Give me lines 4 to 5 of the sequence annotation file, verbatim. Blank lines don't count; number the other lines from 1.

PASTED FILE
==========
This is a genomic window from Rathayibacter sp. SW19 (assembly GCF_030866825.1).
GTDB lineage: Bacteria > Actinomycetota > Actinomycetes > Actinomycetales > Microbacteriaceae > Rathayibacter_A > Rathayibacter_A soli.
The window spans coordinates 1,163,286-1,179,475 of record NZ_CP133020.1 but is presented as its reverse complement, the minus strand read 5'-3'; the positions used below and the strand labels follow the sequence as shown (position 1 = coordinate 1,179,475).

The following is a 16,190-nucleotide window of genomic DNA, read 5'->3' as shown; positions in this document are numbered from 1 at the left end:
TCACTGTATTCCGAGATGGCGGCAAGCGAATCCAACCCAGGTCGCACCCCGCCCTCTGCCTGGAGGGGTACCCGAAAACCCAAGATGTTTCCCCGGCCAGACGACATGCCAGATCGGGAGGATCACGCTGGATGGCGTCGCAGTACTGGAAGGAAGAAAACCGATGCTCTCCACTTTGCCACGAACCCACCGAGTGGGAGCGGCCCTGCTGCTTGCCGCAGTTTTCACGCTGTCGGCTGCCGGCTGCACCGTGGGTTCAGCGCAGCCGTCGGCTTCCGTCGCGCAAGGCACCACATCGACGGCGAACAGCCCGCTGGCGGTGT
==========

The following is a 16,190-nucleotide window of genomic DNA, read 5'->3' as shown; positions in this document are numbered from 1 at the left end:
TCACTGTATTCCGAGATGGCGGCAAGCGAATCCAACCCAGGTCGCACCCCGCCCTCTGCCTGGAGGGGTACCCGAAAACCCAAGATGTTTCCCCGGCCAGACGACATGCCAGATCGGGAGGATCACGCTGGATGGCGTCGCAGTACTGGAAGGAAGAAAACCGATGCTCTCCACTTTGCCACGAACCCACCGAGTGGGAGCGGCCCTGCTGCTTGCCGCAGTTTTCACGCTGTCGGCTGCCGGCTGCACCGTGGGTTCAGCGCAGCCGTCGGCTTCCGTCGCGCAAGGCACCACATCGACGGCGAACAGCCCGCTGGCGGTGT